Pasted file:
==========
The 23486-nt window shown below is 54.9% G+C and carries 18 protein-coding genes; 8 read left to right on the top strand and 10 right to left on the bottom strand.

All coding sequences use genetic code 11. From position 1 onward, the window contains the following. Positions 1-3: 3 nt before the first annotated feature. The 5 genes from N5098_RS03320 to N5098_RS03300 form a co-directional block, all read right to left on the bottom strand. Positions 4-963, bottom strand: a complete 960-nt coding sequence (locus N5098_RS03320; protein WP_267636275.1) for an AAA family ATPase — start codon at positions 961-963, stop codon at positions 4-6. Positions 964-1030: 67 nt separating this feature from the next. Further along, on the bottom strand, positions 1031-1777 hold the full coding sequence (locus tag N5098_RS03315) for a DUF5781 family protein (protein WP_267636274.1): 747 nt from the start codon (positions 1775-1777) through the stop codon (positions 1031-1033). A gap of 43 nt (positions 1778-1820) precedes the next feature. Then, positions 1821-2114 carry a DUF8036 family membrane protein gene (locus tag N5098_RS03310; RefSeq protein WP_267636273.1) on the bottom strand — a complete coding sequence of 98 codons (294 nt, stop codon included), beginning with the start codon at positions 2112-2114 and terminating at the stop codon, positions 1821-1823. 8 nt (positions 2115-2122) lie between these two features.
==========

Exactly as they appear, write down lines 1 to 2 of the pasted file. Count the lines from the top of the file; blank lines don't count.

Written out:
The 23486-nt window shown below is 54.9% G+C and carries 18 protein-coding genes; 8 read left to right on the top strand and 10 right to left on the bottom strand.

All coding sequences use genetic code 11. From position 1 onward, the window contains the following. Positions 1-3: 3 nt before the first annotated feature. The 5 genes from N5098_RS03320 to N5098_RS03300 form a co-directional block, all read right to left on the bottom strand. Positions 4-963, bottom strand: a complete 960-nt coding sequence (locus N5098_RS03320; protein WP_267636275.1) for an AAA family ATPase — start codon at positions 961-963, stop codon at positions 4-6. Positions 964-1030: 67 nt separating this feature from the next. Further along, on the bottom strand, positions 1031-1777 hold the full coding sequence (locus tag N5098_RS03315) for a DUF5781 family protein (protein WP_267636274.1): 747 nt from the start codon (positions 1775-1777) through the stop codon (positions 1031-1033). A gap of 43 nt (positions 1778-1820) precedes the next feature. Then, positions 1821-2114 carry a DUF8036 family membrane protein gene (locus tag N5098_RS03310; RefSeq protein WP_267636273.1) on the bottom strand — a complete coding sequence of 98 codons (294 nt, stop codon included), beginning with the start codon at positions 2112-2114 and terminating at the stop codon, positions 1821-1823. 8 nt (positions 2115-2122) lie between these two features.